Even though peanuts are commonly considered a nut, they're actually a legume. Peanuts and peanut butter are high in protein and, unlike most other vegetables, they pair well with both sweet and savory ingredients. In addition to protein, peanuts are a good source11 of magnesium, folate, and vitamin E, which functions as a powerful antioxidant12 in the body.
- Protein per serving: 7.43 grams per ounce
- Primary amino acid: Peanuts11 are high in leucine, phenylalanine, and valine.
- Goes well with: Use peanuts to add a satisfying, protein-packed crunch to salads, Asian noodle dishes, and trail mix.
- Recipe: This Peanut Miso Stew is simple to prepare and will wow you with its creamy texture and unique taste.
- Protein per serving: 5.35 grams per cooked cup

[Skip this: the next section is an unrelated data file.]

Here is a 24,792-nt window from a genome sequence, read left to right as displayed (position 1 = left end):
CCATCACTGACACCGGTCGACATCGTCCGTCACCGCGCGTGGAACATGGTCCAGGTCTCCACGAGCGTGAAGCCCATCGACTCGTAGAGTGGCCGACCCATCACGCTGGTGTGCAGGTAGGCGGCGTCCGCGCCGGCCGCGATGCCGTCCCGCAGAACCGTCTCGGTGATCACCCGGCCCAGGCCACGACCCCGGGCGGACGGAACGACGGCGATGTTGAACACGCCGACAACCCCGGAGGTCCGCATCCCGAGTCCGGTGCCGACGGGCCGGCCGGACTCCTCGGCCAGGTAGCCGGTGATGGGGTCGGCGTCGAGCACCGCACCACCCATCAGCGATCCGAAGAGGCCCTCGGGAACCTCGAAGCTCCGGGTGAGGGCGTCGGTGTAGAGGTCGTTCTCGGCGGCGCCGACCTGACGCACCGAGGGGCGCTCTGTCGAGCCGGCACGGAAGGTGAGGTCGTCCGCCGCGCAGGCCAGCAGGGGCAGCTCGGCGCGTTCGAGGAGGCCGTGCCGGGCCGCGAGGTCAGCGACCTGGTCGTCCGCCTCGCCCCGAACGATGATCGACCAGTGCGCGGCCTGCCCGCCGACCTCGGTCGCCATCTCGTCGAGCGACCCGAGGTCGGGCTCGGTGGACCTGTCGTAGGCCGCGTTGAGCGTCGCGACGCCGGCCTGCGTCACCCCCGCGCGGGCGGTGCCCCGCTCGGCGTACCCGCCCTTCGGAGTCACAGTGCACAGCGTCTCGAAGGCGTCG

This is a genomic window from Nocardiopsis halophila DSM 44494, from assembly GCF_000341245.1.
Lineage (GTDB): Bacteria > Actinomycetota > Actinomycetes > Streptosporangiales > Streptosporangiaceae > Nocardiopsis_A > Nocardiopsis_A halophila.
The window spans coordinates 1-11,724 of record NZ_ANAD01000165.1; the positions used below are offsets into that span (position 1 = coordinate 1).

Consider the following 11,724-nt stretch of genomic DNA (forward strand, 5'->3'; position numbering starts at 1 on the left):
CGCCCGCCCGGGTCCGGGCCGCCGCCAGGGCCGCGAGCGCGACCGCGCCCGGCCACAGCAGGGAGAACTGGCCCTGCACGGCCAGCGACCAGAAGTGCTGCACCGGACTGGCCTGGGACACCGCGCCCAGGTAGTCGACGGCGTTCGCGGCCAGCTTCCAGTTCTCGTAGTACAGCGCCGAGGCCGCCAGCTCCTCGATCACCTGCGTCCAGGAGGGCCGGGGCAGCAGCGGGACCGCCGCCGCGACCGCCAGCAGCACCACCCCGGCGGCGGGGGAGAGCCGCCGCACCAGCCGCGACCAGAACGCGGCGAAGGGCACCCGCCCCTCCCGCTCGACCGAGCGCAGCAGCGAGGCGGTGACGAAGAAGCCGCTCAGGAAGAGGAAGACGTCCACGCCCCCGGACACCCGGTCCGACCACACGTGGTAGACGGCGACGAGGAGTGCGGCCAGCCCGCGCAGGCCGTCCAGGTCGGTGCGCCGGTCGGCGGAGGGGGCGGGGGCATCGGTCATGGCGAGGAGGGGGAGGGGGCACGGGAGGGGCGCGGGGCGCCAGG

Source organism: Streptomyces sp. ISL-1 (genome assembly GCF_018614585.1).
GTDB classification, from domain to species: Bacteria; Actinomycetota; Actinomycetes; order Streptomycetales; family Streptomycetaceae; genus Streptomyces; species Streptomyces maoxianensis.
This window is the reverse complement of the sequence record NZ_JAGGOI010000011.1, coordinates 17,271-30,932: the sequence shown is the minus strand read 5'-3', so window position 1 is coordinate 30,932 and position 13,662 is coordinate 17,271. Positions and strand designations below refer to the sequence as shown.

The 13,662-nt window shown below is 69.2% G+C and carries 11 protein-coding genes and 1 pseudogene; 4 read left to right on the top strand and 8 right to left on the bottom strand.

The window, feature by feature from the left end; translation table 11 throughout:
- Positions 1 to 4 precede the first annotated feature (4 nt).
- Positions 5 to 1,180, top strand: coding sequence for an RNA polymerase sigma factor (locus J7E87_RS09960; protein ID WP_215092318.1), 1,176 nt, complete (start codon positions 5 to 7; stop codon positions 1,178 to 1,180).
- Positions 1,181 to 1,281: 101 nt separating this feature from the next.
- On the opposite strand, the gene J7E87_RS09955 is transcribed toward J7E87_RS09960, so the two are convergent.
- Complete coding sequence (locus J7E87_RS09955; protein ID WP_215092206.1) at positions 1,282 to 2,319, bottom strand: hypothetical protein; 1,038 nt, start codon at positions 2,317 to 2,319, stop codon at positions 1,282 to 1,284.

- Primary amino acid: Spinach14 is a good source of leucine and lysine.
- Pair it with: Spinach is a mild-tasting green that pairs well with just about any savory ingredient. Try it in salads and soups, and add it to recipes like frittatas and bread.
- Recipe: Swap spinach into your favorite green smoothie recipes, like this Apple Cinnamon Green Smoothie recipe.
- Protein per serving: 12.9 grams per cooked cup
- Primary amino acid: Fava beans15 are rich in leucine, lysine, phenylalanine, and valine.
- Goes well with: Fava beans have a tender texture and are commonly used in recipes like salads and soups. You can also mash them and add them to hummus or spread them on toast.
- Recipe: This Fava Bean & Pea Salad recipe combines two excellent sources of plant-based protein to create a visually stunning salad that's almost too pretty to eat…almost.
- Protein per serving: 4.32 per cooked cup
- Primary amino acid: Asparagus16 is high in leucine, lysine, and valine.
- Goes well with: Asparagus makes an excellent addition to grain bowls, pastas, and egg dishes.
- Recipe: Skip the boring green salad and try out this flavorful Asparagus Salad that also features radishes, olives, almonds, and other delicious and healthy ingredients.